Statute of Limitations – Defined
Statute of Limitations – Defined

Statute of Limitations – Defined

Statute of LimitationsStatute of Limitations – Defined – Let’s say two people get divorced, and 20 years later one of them finds out the other somehow had a secret bank account during their bitterly-contested divorce. Unbeknownst to them, that spouse got away with intentionally hiding hundreds of thousands of dollars.

As shameful – and illegal – as this scenario is, can that former spouse be sued 20 years later?

If you said no, you are correct. While the laws differ widely from state to state and from case to case, there are strictly-followed laws called statutes of limitations that forbid prosecutors or a court of law from going after someone for an act committed more than a specified number of years ago.

There are three main reasons for this:

  • Ensuring the person bringing the claim acts within a reasonable timeframe
  • Protecting a defendant from being sued over and over again over a longer period of time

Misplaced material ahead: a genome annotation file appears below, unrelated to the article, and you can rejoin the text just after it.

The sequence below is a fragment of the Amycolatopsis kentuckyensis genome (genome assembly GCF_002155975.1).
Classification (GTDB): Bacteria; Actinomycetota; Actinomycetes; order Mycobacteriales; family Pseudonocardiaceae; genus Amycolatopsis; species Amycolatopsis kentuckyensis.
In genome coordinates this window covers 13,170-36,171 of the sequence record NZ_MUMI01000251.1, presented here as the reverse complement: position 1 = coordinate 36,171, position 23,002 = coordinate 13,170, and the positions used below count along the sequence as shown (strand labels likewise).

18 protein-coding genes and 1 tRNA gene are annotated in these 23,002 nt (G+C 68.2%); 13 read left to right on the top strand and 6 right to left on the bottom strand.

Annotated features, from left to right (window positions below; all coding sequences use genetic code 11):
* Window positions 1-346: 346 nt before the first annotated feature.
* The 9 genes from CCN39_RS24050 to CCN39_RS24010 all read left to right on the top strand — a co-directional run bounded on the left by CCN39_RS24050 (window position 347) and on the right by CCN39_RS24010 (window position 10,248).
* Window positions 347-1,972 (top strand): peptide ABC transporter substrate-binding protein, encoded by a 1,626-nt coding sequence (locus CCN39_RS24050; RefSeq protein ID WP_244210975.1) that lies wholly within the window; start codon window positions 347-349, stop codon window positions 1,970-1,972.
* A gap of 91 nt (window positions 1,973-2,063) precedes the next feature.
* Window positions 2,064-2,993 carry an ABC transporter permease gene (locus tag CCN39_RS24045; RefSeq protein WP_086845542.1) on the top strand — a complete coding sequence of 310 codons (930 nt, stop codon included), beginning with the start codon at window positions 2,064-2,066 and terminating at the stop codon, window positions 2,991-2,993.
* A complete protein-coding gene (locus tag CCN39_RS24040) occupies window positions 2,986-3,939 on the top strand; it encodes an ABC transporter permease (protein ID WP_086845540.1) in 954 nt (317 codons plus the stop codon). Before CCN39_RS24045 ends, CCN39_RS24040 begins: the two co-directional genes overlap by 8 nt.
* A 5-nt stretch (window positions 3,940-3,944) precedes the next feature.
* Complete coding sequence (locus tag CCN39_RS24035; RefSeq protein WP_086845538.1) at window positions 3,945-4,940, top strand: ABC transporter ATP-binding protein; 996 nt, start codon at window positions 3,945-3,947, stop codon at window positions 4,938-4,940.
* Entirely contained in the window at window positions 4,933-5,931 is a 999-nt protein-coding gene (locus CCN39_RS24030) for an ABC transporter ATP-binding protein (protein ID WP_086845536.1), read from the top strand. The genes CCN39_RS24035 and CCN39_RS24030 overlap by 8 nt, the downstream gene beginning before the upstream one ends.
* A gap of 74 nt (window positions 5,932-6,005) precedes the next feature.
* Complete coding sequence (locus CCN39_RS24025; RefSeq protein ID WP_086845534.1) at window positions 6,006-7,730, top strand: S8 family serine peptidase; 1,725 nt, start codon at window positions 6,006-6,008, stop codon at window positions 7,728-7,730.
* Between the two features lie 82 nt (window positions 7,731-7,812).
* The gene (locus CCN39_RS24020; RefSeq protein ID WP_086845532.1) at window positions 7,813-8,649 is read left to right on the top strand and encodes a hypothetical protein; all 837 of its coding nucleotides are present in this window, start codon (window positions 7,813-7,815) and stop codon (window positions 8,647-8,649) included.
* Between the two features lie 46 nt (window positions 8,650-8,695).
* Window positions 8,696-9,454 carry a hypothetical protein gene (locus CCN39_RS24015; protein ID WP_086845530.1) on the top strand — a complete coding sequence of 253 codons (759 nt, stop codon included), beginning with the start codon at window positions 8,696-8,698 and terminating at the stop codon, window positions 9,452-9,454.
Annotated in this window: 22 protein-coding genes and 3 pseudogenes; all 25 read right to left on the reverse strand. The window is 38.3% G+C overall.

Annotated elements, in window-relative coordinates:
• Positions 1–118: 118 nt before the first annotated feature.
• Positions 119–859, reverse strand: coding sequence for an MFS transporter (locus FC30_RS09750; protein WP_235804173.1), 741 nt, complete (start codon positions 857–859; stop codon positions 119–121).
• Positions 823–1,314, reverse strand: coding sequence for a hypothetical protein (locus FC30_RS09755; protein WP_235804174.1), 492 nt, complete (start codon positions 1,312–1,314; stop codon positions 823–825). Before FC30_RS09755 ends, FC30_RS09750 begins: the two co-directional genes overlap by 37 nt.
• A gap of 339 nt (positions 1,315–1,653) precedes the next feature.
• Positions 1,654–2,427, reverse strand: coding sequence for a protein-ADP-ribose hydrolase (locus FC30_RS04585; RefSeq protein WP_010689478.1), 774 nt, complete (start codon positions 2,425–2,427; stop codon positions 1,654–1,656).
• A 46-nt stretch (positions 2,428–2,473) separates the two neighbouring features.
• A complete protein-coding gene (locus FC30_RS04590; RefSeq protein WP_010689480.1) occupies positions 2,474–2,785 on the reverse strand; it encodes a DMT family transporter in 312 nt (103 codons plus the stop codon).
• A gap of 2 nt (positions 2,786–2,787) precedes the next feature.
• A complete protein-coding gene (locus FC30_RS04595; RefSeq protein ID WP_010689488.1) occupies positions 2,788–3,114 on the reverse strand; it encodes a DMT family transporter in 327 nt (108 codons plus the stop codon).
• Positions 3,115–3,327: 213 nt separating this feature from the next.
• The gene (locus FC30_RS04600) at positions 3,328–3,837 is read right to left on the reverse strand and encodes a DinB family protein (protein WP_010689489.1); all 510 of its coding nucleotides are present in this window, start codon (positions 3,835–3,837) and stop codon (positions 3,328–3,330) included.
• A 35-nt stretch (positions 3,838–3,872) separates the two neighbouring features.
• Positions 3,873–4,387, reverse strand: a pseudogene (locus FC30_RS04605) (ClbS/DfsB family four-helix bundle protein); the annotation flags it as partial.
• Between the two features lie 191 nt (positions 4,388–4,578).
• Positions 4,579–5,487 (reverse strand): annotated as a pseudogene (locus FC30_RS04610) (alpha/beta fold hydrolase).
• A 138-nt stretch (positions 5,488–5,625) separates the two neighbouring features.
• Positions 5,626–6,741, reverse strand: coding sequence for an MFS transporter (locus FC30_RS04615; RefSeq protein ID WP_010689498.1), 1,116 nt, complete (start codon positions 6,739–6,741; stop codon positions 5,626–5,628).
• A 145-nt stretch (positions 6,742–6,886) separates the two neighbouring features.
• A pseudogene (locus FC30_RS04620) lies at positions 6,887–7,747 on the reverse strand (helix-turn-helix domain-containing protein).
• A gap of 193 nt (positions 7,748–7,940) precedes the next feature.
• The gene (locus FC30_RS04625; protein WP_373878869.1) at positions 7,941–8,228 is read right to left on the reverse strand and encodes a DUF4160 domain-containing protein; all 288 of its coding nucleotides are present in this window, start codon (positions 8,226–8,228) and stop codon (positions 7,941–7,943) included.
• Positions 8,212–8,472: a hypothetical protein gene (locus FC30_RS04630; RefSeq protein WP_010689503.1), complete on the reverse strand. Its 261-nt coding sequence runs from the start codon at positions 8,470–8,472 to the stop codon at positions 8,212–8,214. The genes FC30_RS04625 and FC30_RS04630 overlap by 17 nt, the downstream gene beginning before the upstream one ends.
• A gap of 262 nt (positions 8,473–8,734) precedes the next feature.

• Eliminating the threat of key evidence getting lost over time

Essentially, a statute of limitations limits how long you have to bring a claim against another person. If you wait too long to file a claim – which in the above case is 20 years – a judge has no choice but to throw the case out. This is true even when the legal clock on your potential claim expired 24 or 48 hours earlier. It can be a rough deal to hear you have no claim, but it happens.

Below are a few statutes of limitations for family law cases:

  • Possession and access (contempt) – Six months after the child becomes an adult or six months after the right of possession and access terminates.
  • Child support (contempt) – Two years after a child becomes an adult or two years after support obligations terminate.
  • Fraud – Four years.
  • Invasion of privacy – Two years.
  • Property division (property divided in divorce decree) – Two years from the date the divorce decree was signed or becomes final after appeal – whichever is later.
  • Assault – Two years. This does not include sexual assault, which is five years.

It is always a good idea to talk to a lawyer about your situation. Give our knowledgeable staff here at Nelson Law Group, PC a call if you have any further questions regarding this – or any other – issue. Our staff is always available.

Give us a call today! For more information about Brett A Nelson click here.

The post Statute of Limitations – Defined appeared first on Family Law, Divorce, Personal Injury in Texas | Nelson Law Group, P.C. |.

Source: Nelson Law Group